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How to Enjoy a Typical Italian Breakfast: Bar, Hotel or Home Experience

How to Enjoy a Typical Italian Breakfast: Bar, Hotel or Home Experience

Image: Typical Italian breakfast in Italy

What to expect for breakfast in Italy? The common Italian colazione is much simpler than a traditional English or American breakfast. However, we should distinguish between a typical Italian breakfast at home and the meal you can enjoy at a bar, café or bistro.

What do Italians eat for breakfast?

While “cappuccino e cornetto” (croissant in Italian) might sound like the most common first meal of the day at an Italian bar, a typical Italian breakfast varies a lot, both at the bar and at home. From different types of coffee to fresh juice to toasted bread with homemade jam and butter to porridge and muesli, Italian breakfast is diverse, colorful and makes everyone happy.

Do Italians have cake for breakfast? Yes, typically Italians have a sweet breakfast so from time to time they can also have cake or cookies in the morning, better if homemade. Usually, Italians do prefer homemade cakes and tarts such as apple pie, lemon cake or topped with jam such as the delicious tart with ricotta and visciole (sour berries), typical from Rome.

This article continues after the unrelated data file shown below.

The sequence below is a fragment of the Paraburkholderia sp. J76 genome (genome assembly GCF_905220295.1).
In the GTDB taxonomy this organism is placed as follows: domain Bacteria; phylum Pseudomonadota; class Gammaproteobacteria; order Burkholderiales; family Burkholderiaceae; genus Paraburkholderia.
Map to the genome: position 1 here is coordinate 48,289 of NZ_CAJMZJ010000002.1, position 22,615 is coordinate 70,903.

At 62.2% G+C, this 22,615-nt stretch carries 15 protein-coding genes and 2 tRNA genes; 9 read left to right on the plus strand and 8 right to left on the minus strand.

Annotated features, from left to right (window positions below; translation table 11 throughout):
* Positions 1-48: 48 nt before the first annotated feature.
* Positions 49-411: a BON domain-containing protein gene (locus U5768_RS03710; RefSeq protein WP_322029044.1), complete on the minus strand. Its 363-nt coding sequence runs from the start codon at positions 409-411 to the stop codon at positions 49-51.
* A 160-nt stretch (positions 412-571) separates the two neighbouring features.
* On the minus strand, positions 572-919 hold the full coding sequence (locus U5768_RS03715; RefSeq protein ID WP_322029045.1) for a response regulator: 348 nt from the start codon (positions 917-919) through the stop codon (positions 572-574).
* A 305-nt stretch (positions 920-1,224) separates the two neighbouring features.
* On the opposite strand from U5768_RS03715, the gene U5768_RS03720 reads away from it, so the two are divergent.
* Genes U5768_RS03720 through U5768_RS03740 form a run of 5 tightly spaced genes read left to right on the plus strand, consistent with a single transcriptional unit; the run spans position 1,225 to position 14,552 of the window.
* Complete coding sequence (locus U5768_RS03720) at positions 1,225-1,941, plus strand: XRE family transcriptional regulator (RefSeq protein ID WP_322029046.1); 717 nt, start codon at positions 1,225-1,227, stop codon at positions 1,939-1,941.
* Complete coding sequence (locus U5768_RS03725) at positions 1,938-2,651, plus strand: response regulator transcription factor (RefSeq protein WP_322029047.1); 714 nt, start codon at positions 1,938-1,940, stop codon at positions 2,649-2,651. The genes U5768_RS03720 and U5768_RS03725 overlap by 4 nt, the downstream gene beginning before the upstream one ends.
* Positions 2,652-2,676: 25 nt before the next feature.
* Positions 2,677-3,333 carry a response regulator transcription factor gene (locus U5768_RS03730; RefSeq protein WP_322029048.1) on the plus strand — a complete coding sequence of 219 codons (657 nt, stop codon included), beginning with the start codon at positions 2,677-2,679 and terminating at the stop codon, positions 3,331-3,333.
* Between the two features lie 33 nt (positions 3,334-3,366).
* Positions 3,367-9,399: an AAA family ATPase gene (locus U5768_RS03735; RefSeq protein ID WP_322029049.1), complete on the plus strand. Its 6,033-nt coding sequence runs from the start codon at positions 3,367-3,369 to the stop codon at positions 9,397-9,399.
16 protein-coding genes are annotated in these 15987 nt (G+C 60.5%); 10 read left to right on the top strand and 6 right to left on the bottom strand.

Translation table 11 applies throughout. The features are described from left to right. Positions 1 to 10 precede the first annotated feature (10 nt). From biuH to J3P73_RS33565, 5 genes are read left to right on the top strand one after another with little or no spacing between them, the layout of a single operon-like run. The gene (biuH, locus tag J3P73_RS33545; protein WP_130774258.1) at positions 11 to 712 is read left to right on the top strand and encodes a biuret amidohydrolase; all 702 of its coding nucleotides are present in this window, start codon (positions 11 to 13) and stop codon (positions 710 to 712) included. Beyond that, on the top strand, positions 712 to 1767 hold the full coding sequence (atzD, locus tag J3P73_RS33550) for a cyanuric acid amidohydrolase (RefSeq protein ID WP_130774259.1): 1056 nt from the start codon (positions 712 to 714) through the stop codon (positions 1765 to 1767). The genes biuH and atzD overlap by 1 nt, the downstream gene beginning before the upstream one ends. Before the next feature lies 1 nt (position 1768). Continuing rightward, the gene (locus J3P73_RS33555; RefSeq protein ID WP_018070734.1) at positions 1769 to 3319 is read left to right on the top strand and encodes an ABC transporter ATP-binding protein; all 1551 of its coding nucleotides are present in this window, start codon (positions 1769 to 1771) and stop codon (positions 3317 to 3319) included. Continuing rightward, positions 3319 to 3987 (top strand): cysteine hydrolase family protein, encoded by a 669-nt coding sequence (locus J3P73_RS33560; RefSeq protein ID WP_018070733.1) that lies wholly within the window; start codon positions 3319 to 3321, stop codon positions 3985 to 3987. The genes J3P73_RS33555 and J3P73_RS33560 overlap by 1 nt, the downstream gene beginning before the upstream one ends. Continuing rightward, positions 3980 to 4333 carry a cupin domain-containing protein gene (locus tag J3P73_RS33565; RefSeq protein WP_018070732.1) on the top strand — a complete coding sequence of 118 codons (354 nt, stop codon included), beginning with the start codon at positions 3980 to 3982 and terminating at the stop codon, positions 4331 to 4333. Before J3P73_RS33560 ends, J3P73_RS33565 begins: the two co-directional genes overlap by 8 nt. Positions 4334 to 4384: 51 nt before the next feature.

Even though I prefer a savory breakfast, when I make a cake (usually healthy and sugar-free), I like to have it for breakfast with a cup of green tea.

Image: Coffee in a typical Italian breakfast

Typical breakfast in an Italian bar

A typical Italian breakfast at a bar can simply involve cappuccino and croissant. Depending on the bar offer, there is plenty of coffee you can order in Italy. Some of the alternative drinks you can find are cappuccino made with soy milk and regular coffee or ginseng coffee, several types of coffee, caffellatte which is milk with some coffee (if you ask for a “latte” you will be given a cup with only milk), marocchino and mocaccino (coffee with milk cream) and tea. Cafes usually have also juices and smoothies, along with a larger list of teas. Different regions in Italy, different food traditions. In Turin, for example, you can order the typical bicerin coffee with milk cream.